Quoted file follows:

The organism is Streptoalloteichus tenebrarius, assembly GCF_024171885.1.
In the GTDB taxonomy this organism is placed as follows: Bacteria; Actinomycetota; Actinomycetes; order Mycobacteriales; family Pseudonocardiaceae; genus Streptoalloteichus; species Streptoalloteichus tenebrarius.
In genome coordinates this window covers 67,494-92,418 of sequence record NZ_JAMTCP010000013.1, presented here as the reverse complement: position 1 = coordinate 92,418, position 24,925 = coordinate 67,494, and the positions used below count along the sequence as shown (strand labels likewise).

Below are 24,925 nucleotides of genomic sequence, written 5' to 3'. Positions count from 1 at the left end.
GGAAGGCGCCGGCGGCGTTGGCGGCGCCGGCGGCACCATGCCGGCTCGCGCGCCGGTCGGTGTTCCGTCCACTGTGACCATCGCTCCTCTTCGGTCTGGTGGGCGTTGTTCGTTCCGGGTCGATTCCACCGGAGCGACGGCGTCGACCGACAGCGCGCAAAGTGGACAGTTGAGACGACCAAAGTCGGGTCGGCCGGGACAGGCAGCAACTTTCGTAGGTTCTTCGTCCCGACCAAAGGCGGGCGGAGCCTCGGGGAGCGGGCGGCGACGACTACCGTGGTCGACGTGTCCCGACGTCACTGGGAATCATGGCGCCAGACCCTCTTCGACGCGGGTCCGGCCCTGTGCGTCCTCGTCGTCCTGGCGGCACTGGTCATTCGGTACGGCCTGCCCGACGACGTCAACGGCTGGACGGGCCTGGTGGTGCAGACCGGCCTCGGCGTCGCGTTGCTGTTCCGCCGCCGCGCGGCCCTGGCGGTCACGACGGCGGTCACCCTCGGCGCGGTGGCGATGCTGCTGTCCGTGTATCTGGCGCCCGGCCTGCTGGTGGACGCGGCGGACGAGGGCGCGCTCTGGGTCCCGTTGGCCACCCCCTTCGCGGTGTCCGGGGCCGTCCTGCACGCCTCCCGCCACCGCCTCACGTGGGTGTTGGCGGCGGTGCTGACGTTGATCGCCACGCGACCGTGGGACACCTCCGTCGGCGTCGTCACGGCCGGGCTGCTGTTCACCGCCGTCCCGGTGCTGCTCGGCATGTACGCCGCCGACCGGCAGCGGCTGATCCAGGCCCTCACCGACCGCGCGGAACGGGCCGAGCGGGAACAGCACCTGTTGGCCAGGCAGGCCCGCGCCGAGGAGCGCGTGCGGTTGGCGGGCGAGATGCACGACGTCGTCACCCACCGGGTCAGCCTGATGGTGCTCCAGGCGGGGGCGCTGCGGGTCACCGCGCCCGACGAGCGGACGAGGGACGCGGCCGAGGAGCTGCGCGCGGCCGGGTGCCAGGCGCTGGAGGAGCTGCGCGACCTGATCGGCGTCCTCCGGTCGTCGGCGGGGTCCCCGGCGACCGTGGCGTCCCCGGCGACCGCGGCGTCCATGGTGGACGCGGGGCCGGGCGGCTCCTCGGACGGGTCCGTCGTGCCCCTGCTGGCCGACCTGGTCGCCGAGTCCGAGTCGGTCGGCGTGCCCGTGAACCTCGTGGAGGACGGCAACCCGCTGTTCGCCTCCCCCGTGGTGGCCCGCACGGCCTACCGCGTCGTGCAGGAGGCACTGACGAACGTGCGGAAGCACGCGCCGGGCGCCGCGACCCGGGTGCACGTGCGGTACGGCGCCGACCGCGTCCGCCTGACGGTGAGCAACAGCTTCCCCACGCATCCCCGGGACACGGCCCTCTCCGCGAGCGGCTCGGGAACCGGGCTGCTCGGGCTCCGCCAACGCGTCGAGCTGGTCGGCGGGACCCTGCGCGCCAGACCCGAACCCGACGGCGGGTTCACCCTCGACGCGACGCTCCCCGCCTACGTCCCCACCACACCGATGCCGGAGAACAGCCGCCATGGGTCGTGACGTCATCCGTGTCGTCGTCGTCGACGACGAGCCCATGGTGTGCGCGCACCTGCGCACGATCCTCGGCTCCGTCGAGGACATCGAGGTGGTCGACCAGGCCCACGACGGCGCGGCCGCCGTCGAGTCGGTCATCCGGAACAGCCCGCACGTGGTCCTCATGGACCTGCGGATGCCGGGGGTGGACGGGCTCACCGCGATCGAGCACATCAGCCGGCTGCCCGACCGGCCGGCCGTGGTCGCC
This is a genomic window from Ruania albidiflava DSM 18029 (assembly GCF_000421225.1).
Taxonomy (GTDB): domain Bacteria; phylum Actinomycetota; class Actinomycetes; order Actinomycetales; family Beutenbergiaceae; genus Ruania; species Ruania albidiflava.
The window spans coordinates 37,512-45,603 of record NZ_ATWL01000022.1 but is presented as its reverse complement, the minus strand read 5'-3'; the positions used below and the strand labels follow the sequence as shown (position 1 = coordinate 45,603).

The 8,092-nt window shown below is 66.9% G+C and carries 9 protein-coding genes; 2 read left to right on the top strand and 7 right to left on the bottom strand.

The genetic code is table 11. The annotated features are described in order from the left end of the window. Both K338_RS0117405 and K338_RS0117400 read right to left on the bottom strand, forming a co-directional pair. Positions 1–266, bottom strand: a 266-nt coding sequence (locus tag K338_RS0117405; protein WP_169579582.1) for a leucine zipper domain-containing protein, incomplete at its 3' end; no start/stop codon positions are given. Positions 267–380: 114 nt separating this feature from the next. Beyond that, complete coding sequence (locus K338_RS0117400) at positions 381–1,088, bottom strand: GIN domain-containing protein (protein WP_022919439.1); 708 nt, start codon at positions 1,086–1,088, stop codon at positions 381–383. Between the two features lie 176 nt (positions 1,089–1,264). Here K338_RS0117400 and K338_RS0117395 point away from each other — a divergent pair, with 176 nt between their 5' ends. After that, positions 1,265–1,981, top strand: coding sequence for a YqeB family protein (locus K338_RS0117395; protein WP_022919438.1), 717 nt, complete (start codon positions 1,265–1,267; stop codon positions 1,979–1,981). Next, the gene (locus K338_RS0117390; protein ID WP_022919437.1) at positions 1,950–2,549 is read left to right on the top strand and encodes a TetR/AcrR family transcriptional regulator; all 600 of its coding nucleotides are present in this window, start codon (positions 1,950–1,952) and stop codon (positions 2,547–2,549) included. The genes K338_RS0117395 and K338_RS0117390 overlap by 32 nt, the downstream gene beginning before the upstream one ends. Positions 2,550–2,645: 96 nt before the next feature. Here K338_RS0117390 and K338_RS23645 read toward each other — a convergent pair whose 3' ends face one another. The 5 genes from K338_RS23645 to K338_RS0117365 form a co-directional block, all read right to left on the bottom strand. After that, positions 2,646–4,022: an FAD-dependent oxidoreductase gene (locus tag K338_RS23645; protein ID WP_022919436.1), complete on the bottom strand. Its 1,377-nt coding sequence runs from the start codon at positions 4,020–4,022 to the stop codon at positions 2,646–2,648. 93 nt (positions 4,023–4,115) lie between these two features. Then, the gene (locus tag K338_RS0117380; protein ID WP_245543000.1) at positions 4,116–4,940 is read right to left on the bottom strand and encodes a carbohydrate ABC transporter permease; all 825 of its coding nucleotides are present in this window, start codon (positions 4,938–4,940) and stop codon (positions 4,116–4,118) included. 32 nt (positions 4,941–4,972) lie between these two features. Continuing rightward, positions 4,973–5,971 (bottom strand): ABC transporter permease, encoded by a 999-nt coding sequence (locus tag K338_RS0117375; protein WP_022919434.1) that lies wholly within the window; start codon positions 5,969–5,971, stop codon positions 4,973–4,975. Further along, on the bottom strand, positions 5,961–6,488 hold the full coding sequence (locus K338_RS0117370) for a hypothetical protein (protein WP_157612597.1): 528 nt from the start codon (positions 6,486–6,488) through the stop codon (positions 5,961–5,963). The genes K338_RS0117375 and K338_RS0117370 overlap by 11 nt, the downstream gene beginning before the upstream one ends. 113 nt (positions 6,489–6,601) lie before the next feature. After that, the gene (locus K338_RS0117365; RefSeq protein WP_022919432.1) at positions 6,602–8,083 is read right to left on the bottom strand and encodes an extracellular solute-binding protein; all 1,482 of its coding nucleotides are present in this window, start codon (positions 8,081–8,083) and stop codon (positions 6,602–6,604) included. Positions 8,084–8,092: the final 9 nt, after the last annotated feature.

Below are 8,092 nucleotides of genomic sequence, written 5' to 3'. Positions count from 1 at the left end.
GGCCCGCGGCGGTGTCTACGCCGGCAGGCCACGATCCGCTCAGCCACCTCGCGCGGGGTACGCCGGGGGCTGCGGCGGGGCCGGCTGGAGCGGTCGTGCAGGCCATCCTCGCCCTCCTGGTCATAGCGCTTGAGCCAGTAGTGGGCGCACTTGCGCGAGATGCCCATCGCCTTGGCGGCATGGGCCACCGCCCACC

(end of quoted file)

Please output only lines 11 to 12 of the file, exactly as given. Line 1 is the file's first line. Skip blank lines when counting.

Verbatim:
Below are 8,092 nucleotides of genomic sequence, written 5' to 3'. Positions count from 1 at the left end.
GGCCCGCGGCGGTGTCTACGCCGGCAGGCCACGATCCGCTCAGCCACCTCGCGCGGGGTACGCCGGGGGCTGCGGCGGGGCCGGCTGGAGCGGTCGTGCAGGCCATCCTCGCCCTCCTGGTCATAGCGCTTGAGCCAGTAGTGGGCGCACTTGCGCGAGATGCCCATCGCCTTGGCGGCATGGGCCACCGCCCACC